A couple of videos showing how I might approach a 15 minute portrait edit using only Adobe Lightroom. Image was supplied by Trish Love-Lapico. I don't usually use Lightroom for a lot of detail editing - i.e. skin and other pixel-level edits, which are more efficiently done in Photoshop. It is helpful however to see what Lightroom can offer. Shout if you have any questions.
I went to Blacksmith Studios in Brisbane yesterday to take part in a photography workshop run by the publishers of Vogue and GQ magazines. The sponsor was Olympus and they put on a good event.
There were 3 studios we all rotated through, each with a talk and shoot by 2 people who work on the magazine. The most interesting part for me was the discussion with the art directors about how they go about planning the shoot, the story boarding process and bringing together the creatives to make it happen.
All images below using the Olympus OM-D E-M1 with Panasonic 12-35 f2.8 lens.
And.... Olympus gave us each a cute little keyring. Nice replica of my E-M1, complete with rotating lens barrel!
Michelle contacted me about getting some experience doing a formal photo shoot and RFT model Danielle needed some new images for her portfolio, so we had a brief to fill, which is always helpful.
We started out a few days before the shoot reviewing Danielle's current image set and understanding what she thought might be needed needed. She wanted some swimsuit shots and whatever else we thought might complement it. We decided on sport style and planned the two looks. Initially, we began at the Jezzine Barracks redevelopment for the sporty look, but it was in direct sunlight so really not good for the 'lifestyle' look we needed.
As I mentioned to Michelle, if this was a formal shoot for the model rather than mainly a teaching session, I would have definitely scouted all the locations ahead of time so I knew exactly what the light was like at the time of day we were going to be there. Sometimes challenges crop up and you just have to be open to change. With a limited amount of time available, you have to just make the call that it's not going to work and change locations early.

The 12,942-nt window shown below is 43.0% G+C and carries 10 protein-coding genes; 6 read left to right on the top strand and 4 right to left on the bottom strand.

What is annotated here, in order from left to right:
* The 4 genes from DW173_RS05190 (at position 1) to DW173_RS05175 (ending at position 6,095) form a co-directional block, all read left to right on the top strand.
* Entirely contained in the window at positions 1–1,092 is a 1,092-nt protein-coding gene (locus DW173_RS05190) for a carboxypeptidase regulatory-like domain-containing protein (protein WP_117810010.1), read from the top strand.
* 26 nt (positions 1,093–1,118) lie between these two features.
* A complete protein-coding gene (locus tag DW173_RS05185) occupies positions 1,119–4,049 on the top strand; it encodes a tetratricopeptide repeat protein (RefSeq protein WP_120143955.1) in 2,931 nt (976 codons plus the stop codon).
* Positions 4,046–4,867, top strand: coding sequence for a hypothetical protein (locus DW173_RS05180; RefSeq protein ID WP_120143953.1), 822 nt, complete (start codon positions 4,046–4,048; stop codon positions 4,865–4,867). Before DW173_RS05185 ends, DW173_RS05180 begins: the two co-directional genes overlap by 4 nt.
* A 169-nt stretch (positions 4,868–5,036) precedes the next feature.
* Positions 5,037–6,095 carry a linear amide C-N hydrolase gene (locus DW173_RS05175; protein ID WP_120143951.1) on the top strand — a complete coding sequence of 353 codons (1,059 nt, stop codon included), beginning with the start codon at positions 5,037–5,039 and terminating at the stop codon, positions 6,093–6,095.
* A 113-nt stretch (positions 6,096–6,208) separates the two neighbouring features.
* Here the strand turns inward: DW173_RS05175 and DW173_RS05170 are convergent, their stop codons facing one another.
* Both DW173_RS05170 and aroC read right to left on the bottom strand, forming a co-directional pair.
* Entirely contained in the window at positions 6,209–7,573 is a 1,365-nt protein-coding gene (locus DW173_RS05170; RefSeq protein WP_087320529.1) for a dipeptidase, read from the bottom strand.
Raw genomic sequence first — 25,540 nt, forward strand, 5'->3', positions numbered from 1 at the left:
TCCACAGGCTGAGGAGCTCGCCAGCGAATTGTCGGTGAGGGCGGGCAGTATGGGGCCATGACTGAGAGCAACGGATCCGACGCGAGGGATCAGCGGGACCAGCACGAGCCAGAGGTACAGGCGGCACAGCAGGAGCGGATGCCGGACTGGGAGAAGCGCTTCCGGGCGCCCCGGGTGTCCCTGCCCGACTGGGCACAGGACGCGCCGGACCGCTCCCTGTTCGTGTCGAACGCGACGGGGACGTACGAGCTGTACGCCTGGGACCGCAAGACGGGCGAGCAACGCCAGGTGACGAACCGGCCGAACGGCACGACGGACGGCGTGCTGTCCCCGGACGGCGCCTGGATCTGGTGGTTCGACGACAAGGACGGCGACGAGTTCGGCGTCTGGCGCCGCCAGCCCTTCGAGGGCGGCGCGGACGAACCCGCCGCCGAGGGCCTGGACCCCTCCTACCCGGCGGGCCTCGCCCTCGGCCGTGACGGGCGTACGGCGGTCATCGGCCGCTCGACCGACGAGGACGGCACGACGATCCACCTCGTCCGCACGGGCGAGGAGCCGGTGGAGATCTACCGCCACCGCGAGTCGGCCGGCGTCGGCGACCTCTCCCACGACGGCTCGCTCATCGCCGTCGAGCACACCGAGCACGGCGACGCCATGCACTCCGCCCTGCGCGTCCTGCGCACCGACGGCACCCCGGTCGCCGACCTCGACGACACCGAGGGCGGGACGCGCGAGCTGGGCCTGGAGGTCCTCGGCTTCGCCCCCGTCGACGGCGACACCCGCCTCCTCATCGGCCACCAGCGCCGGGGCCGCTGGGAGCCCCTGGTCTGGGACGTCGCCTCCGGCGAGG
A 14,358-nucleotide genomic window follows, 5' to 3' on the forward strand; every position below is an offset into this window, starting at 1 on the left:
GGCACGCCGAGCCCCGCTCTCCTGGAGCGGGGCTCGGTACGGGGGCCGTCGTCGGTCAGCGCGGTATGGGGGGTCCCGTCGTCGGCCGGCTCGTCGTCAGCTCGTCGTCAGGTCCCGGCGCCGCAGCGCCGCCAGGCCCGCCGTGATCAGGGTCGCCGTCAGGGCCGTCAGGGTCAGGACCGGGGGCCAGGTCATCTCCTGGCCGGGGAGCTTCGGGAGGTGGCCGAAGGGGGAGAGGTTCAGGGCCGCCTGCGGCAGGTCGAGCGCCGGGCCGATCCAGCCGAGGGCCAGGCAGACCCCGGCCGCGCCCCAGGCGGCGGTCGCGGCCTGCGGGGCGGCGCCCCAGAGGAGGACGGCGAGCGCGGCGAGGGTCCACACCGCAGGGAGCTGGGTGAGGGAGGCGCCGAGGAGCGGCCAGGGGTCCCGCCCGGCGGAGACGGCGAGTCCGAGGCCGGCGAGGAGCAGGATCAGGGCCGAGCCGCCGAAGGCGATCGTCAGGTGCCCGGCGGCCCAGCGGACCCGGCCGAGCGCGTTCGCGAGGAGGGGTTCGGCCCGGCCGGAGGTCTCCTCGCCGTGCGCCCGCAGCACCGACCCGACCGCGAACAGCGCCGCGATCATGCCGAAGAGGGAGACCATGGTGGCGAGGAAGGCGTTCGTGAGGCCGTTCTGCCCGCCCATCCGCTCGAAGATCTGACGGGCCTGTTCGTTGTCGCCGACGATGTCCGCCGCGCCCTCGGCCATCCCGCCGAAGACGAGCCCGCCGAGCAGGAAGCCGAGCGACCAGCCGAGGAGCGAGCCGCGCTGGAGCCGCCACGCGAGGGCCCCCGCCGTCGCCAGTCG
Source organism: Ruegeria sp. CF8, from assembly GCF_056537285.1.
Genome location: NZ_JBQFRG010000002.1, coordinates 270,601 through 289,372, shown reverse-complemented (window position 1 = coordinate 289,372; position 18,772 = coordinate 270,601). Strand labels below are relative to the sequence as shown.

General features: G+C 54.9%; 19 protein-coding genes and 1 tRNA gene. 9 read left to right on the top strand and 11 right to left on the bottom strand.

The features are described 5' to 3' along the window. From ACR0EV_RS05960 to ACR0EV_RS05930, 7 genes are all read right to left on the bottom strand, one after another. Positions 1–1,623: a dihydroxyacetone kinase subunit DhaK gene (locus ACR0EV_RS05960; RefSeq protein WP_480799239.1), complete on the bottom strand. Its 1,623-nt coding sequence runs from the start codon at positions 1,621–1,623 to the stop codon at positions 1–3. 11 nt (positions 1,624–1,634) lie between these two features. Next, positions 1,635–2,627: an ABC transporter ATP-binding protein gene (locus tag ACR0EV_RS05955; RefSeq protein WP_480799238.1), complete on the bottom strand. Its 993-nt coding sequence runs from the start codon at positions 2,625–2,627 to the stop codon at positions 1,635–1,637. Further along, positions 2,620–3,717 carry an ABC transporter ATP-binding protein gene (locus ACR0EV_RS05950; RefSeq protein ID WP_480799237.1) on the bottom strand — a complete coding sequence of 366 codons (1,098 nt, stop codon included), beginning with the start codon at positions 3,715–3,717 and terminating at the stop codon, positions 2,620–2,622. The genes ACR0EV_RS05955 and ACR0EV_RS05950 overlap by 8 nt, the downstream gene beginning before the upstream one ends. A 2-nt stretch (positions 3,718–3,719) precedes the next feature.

The blue background is the wall of Juliette's and when I saw it as we drove past, I knew the shade of blue would complement the blues in Dani's outfit and accessories.
When the sun is out at this time of day, it's important to keep the model's face in the shade. The background at the beach was super bright and you have to accept that it's going to blow to white and lose all detail, as it did in the images below of her sitting on the sand. Or alternatively, try and compose the shots so that there are trees or other darker objects in the background.
If you have more time, an another option to deal with the huge difference in exposure would be to use off camera flash to light the model, bringing her up to a similar brightness as the background. We did have a reflector, but that wasn't enough to fill in the 3 or so stops difference between the model's face in the shade and the sand in the near mid-day sun.
The reflector was definitely useful however for bouncing some light back into Dani's face in the shots taken in the shade below, and also for adding a catchlight to the eyes.
Hit me up for one-one-one teaching in basic dSLR use, running a photo shoot, portfolio building and post-production using Adobe Lightroom and Photoshop.